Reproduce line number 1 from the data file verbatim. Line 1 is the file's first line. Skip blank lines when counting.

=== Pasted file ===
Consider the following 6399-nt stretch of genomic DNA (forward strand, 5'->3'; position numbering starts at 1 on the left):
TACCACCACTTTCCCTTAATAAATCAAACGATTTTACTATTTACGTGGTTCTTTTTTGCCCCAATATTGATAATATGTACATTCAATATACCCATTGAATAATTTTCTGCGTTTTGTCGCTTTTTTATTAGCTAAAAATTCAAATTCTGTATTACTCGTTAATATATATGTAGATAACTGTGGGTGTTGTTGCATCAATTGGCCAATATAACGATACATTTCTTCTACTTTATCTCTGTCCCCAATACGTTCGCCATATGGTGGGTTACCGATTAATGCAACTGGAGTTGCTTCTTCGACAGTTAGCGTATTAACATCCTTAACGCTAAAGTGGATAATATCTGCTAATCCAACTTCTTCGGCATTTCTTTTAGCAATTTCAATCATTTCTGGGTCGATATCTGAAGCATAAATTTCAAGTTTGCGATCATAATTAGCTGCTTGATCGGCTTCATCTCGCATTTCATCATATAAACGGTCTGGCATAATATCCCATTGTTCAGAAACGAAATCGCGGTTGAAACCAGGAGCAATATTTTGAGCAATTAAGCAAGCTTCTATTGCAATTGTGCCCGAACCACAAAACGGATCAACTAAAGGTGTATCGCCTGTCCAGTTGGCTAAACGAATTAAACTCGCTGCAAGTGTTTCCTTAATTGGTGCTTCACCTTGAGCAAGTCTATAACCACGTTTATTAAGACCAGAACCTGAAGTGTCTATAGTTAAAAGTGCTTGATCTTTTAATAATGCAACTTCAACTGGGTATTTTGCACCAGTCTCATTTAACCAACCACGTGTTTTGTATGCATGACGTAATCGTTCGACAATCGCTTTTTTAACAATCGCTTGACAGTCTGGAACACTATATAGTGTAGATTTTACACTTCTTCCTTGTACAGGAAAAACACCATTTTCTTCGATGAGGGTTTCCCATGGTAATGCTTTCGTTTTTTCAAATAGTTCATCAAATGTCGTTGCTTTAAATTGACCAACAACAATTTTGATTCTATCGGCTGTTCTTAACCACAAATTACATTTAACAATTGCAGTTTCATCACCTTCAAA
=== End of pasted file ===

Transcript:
Consider the following 6399-nt stretch of genomic DNA (forward strand, 5'->3'; position numbering starts at 1 on the left):